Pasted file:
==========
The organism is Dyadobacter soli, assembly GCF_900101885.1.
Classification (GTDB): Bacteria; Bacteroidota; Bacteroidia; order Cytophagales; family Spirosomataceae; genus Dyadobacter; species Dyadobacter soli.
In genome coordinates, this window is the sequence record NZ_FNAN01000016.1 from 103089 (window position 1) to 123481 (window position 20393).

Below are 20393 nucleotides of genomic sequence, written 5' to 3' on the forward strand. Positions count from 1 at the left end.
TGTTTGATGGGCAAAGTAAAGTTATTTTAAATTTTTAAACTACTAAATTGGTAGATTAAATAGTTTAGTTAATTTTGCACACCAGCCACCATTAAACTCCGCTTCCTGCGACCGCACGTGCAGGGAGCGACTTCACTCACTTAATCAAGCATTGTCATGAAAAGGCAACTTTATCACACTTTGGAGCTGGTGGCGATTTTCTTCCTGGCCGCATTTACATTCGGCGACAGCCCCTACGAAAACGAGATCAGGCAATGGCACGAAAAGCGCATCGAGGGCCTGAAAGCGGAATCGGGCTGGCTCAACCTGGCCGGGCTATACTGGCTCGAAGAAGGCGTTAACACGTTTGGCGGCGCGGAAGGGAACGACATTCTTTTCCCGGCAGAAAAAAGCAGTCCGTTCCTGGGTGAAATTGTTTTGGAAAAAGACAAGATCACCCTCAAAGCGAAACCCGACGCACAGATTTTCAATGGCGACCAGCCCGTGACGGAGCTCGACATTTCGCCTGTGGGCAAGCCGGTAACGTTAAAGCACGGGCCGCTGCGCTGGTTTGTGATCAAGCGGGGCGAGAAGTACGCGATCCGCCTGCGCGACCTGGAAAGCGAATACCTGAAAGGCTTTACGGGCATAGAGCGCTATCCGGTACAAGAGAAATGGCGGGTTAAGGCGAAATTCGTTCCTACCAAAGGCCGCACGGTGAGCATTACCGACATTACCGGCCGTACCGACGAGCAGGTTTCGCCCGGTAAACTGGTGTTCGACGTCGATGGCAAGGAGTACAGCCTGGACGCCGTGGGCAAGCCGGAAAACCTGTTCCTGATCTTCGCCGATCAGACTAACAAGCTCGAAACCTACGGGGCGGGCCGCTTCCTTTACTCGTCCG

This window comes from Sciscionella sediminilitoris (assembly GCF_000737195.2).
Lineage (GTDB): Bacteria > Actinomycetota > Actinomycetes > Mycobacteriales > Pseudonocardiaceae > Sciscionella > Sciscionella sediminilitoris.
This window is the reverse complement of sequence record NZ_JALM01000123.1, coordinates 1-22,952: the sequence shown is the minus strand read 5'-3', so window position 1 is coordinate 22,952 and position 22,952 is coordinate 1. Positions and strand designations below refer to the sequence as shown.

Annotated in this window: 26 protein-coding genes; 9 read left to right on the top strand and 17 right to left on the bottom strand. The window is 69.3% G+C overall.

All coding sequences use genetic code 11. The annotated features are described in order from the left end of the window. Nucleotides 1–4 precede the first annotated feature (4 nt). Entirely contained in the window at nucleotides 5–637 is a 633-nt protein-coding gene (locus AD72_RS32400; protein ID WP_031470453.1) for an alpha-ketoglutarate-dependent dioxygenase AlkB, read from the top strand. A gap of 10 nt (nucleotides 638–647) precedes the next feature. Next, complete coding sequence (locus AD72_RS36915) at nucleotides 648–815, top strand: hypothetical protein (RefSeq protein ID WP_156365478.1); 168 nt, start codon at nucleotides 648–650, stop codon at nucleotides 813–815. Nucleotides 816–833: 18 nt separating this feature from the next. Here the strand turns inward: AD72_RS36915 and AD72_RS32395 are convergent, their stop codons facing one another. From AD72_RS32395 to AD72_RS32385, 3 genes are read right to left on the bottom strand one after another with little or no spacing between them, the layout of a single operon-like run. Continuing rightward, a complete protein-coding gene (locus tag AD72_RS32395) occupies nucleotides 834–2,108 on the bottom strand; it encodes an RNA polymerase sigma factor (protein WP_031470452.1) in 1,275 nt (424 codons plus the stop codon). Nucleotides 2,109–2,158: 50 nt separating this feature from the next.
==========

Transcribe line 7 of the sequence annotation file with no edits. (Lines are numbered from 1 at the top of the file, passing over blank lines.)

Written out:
Lineage (GTDB): Bacteria > Actinomycetota > Actinomycetes > Mycobacteriales > Pseudonocardiaceae > Sciscionella > Sciscionella sediminilitoris.